• Schedule changes
  • Exclusion from meetings or other work functions
  • Negative performance evaluation

Even threatening to do any of these things as a result of bringing a complaint can be considered a form of retaliation.

To learn more about retaliation and related issues, check out Facts About Retaliation from the EEOC.

 

3. Document everything

Throughout the process, keep a written record detailing the following, plus any other steps or actions taken:

  • Written account of what happened from the accuser
  • Notes detailing information about interviews with involved parties
  • Formal report of findings from the investigation
  • Discipline imposed on the accused
  • Reason for not imposing discipline
  • Conclusions

These written documents could become essential evidence if the employee files a complaint with the EEOC. Also be sure to preserve and relevant emails, memos, or other documents.

 

4. Adopt an anti-harassment and anti-discrimination policy

Here in Oregon, select business industries are required to maintain specific policies and practices relating to harassment and discrimination. Regardless, drafting this type of policy is very important.

If you already have documented policies related to discrimination and harassment, follow them! Bending the rules can open yourself up to additional claims of unfair treatment. If you don’t have a policy in place, or your policy doesn’t address the issues at hand, it’s time to adopt (or edit to include) such a policy.

An experienced labor and employment lawyer can help you create your policy. This policy will generally include concepts like…

  • Zero tolerance for any forms of harassment, discrimination, bullying, or violence
  • The definition of sexual and other types of harassment or discrimination and examples of inappropriate behavior
  • Rights of the employees to complain about such conduct and to whom such complaints should be made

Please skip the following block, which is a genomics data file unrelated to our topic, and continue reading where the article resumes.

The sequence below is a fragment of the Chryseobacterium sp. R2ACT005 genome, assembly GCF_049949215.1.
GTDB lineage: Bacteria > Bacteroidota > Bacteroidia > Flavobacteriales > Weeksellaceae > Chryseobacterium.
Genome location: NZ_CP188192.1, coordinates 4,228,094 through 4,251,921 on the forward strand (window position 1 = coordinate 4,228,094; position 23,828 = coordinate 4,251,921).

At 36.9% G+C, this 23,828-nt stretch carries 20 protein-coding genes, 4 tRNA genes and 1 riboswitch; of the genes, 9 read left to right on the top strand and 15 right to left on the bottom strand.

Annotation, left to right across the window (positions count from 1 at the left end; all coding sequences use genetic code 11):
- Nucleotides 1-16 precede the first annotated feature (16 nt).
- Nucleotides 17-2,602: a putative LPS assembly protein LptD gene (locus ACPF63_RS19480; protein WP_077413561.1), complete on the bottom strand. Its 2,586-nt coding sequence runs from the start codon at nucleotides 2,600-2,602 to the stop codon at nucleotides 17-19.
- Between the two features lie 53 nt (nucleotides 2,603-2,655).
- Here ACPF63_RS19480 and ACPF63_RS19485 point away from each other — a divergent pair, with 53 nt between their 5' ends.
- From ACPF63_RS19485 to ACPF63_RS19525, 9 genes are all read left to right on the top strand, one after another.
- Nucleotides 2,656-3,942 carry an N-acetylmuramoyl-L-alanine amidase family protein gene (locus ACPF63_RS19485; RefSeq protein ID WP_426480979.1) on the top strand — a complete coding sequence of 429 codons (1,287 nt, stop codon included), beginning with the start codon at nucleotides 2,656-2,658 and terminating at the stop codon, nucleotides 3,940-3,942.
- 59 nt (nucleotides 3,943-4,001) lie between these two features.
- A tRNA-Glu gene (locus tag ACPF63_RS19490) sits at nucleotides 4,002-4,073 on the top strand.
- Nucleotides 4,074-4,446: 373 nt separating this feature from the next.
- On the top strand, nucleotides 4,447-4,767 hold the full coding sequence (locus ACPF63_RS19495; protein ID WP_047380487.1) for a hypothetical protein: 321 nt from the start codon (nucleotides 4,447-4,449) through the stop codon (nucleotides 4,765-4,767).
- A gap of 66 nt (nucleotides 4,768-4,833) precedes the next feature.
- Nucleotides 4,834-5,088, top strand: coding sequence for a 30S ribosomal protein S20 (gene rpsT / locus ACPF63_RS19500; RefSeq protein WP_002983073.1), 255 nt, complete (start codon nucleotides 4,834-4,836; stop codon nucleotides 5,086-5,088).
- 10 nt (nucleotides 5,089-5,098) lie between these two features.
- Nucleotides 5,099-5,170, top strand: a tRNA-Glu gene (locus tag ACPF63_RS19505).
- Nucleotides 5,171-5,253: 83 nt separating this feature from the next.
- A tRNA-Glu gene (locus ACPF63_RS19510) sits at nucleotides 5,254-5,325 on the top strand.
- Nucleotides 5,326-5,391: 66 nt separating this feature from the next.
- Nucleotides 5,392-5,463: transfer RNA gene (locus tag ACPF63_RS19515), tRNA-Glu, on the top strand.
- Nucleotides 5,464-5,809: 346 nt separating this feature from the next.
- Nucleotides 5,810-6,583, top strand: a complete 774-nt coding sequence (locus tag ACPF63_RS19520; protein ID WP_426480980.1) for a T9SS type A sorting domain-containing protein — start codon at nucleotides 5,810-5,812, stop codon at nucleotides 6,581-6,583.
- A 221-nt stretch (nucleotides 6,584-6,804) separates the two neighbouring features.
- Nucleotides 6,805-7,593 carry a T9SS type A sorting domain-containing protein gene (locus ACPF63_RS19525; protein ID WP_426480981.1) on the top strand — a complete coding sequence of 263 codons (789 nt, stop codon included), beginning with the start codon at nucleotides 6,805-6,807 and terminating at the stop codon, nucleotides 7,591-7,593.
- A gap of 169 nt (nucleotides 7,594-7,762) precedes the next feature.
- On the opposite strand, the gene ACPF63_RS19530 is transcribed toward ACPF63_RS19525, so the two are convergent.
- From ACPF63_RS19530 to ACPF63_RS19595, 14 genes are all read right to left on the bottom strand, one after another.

• Your investigative policy for all claims and prohibitions on retaliatory conduct
  • Disciplinary actions that may be taken

Once your policy is legally sound, distribute to all your employees and keep in an easy-to-access spot.

 

We’re on your side. Let us know how we can help protect your business.

When you’re dealing with a harassment or discrimination complaint or want to be prepared, JJH Law is here to help. Our employment litigation attorneys have years of experience guiding Portland businesses through a variety harassment and discrimination disputes.

Whether solved through negotiation, mediation, or in court, with JJH Law you’ll have knowledgeable and friendly attorneys on your side.

If you have questions about our services or are facing an labor and employment issue and need some advice, give us a call (503) 607-8460. Or contact us online.

Joseph Haddad
jjhlawpdx@gmail.com

Joseph is a business lawyer and founder of JJH Law. He focuses on complex civil litigation with an emphasis on employment-related matters on behalf of employers and employees. He's also an avid card player, and in 2006 was ranked #118 in the world by CardPlayer Magazine.